That is not to say that the activists were not well meaning and caring people.  They most certainly were.  But maybe the model is wrong.

To be fare to CPS and the advocates for child abuse victims, not all complaints made about them are fair.  I’ve had complaints made about me.  Most recently a clergy abuse survivor contacted me and hinted she was alone for Thanksgiving.  I knew she wanted me to invite her to my house, but I’ve been going through a pro-longed family crisis that has nearly silenced this blog.  I knew that I could not bring a fragile survivor home to my kids.  I called around to my friends to see if any could come over and help interact.  All had other invitations.  It would have been just my kids and me and the survivor.  I knew that was the wrong mix. I did not invite the survivor to Thanksgiving.  The survivor stopped e-mailing me.  I am sure the survivor felt alone and uncared for although that was not my intention. 

I have found that many times when fragile survivors call me up, they share information about their plans for future actions which I know will harm the survivor.  When this happens, I have offered advice, but I’ve learned that when a person is wounded, offering advice tends to make them feel judged and unsupported.  I’ve been more successful offering advice only when asked for it.

From my experience, when someone complains about me, even when there is unfairness in the complaints, it challenges me to be a better, more compassionate listener.

What I can do, what I am struggling to learn to do, is to listen unconditionally, without judgement and when I do, the person sharing their story opens up and trusts and shares their story more completely.

I’ve been working with someone who made mistakes with her child and paid a high price in losing that child.  She hates telling her story because telling her story involves her telling about her mistakes.  The facts of her story are not all sympathetic, which causes her great shame and doubles her pain.  At the same time she needs to tell her story to process what happened and to find a way forward.  She has refused on many occasions to tell the full story to me.  It comes out in bits and pieces, here and there.  Recently when we were speaking, her phone died.  I thought I had offended her and caused her pain, inspiring her to hang up on me.  So I wrote her a kind e-mail apologizing for unintentionally saying something that hurt her.  She called me back immediately and told me more of her difficult story and shared more about the child she lost.  She had never abused her daughter or left her uncared for.  She had only made mistakes in her relationship with her ex-husband.  Even those mistakes were ones of trusting the wrong person and not of perpetrating abuse herself.

I listened impatiently because I was busy and facing a deadline for some of my work.  Then I realized what a tremendous compliment this woman was giving me.  I have known her for seven months.  She has been mistreated and disbelieved by so many people in the “system” that she took seven months to tell me some of her most painful secrets.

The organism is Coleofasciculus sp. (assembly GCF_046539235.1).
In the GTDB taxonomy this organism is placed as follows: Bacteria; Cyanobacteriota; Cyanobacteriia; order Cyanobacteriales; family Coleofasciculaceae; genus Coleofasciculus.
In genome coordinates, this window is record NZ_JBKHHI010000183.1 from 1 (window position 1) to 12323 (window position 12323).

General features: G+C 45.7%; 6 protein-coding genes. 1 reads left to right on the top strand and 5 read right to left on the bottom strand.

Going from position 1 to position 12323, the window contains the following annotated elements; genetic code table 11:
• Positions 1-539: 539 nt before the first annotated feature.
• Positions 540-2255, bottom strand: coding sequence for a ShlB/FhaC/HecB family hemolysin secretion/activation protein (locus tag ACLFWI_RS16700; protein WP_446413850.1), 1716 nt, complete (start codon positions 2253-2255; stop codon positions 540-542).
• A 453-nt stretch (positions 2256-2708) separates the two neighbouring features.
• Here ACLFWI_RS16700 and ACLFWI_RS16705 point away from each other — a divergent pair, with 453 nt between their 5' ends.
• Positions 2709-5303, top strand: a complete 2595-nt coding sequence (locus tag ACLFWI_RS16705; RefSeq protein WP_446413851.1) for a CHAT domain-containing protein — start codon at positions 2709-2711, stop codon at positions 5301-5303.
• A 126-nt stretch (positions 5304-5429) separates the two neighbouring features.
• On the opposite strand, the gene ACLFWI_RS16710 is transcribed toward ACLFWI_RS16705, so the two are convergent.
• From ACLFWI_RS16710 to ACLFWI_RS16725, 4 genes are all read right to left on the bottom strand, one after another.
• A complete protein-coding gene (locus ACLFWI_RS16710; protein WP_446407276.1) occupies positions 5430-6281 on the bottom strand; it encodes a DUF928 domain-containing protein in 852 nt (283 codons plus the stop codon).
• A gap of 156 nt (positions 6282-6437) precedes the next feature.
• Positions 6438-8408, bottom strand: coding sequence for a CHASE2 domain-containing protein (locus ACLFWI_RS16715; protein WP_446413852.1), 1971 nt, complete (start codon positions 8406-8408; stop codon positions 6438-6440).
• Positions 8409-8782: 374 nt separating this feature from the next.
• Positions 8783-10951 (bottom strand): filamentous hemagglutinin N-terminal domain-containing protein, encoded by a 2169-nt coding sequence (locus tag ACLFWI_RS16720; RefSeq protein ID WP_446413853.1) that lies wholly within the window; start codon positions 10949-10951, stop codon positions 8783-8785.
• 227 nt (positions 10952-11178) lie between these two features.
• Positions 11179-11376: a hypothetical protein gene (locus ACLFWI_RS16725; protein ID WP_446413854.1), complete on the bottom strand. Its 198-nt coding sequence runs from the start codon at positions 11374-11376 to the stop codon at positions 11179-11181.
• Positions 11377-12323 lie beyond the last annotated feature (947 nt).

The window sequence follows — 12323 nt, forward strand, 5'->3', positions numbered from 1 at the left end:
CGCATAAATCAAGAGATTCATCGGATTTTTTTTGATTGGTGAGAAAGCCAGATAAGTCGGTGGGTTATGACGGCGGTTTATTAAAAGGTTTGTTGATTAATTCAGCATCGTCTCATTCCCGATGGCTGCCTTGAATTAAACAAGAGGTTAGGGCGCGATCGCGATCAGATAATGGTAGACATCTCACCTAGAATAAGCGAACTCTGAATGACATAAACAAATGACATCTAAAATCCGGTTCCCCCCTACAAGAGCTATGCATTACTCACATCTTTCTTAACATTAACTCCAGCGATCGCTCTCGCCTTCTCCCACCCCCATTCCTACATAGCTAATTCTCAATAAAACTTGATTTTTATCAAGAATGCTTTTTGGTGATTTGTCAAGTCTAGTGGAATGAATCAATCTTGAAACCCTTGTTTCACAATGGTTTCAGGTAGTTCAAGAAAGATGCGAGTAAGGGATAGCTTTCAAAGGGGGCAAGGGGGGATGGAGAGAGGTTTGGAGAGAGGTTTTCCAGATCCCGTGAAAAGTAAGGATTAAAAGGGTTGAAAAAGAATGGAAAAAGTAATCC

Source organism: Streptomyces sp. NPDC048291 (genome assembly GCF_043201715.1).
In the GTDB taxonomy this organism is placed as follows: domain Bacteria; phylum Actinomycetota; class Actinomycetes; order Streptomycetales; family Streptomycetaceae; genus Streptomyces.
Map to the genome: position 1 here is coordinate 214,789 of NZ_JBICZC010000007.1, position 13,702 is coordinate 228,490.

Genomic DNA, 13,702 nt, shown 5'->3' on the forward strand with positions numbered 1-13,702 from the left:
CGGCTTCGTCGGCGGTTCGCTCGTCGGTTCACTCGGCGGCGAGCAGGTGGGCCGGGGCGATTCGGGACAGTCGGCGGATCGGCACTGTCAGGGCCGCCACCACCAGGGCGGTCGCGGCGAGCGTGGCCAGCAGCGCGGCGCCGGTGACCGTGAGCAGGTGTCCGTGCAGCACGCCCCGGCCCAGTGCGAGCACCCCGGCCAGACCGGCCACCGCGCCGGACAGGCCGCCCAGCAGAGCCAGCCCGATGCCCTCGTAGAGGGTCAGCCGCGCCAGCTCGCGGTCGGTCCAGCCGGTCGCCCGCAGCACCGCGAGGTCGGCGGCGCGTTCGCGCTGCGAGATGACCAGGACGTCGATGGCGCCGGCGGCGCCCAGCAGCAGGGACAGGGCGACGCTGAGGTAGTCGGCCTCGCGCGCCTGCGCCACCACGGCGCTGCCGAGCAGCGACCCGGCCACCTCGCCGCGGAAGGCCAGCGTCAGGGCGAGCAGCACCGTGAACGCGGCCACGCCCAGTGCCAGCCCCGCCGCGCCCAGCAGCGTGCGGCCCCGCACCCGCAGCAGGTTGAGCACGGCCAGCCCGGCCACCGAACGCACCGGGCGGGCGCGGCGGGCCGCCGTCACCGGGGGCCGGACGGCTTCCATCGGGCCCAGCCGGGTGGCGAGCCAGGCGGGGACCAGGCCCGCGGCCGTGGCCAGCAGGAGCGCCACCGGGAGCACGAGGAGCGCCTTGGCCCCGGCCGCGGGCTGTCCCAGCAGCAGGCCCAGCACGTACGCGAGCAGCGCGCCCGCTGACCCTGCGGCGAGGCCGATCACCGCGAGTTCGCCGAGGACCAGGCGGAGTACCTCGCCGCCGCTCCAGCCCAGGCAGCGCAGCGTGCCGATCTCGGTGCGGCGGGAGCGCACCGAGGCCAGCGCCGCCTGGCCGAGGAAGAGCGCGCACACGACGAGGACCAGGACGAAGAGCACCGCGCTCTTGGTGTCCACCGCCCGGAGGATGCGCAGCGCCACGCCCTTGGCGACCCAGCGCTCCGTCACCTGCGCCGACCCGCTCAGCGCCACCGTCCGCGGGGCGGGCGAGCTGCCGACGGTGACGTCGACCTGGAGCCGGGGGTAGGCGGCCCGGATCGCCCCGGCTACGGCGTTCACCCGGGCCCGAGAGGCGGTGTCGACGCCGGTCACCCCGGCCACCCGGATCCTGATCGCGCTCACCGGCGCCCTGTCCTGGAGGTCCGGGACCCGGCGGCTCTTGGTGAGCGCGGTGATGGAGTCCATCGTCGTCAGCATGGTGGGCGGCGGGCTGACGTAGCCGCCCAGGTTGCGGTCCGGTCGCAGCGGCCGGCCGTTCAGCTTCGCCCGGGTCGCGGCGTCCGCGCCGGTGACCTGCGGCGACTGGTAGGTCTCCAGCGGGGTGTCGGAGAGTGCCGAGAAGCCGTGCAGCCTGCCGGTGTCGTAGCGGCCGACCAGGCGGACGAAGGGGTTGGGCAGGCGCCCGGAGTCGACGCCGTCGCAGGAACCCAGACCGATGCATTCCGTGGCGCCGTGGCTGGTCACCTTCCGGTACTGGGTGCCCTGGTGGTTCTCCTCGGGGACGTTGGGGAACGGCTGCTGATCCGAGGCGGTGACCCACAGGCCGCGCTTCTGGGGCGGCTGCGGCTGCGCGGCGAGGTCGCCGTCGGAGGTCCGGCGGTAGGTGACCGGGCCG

To reiterate, she shared her deepest, most painful secrets because I had apologized and expressed compassion for her.  In expressing compassion for her pain over losing her daughter, I had become a part of her healing process.

This life is wounding.  Yes, there are joys, weddings, the birth of a baby, sunrises and sunsets and waterfalls and wildflowers.........

But much of what happens to us is painful.  A child is abused or wounded in some way.  The messy adult survivor continues to struggle many years later with drug addiction, homelessness and broken relationships but no one wants to care for that messy adult. The mother, the father, the brothers and sisters, the whole community are all wounded by the abuse in their own way.  Each struggles with their own experiences.  Our current model is to treat the abused child as a discreet unit.  The wounded child receives our compassion most readily.  The mother and father and brother and sister of the survivor all remain less visible.  The view is adults can take care of themselves, but who us going to take care of a child not relegated to the foster care system -- the mother or the father or the older brother or sister.  How can we not care about the whole family?

I first read about Restorative Justice relative to abuse in 2005 and it was like being struck by lightning. The article recounted how justice was handled by many American Indian tribes before we white people wiped out most of their culture.  Everyone in the tribe would sit in a talking circle and each person would share their side of the story of a crime.  All were listened to with respect.  I knew here was an answer.  I got my start as an advocate for survivors after an abusive priest was removed from my parish.  The survivor advocacy groups only spoke about wounded survivors.  The church leadership kept insisting that we parishioners needed to respect the priest and what he wanted and needed for healing.  Meanwhile attendance at mass dropped by one third.  I wondered why parish leadership seemed paralyzed and unable to address the fact that their parish was deeply wounded and struggling.  Eventually, by searching the internet for answers the Church leadership left unanswered, I realized that Church leadership was aware of accusations of abuse against this priest going back twenty years.  The coverup of abuse left a huge trail of abuse over many years.  I connected the wounds of the elderly parishioners who had never been told any details of the abuses perpetrated by the priest they continued to love and support to the wounds of the survivor whose story had been denied for 20 years.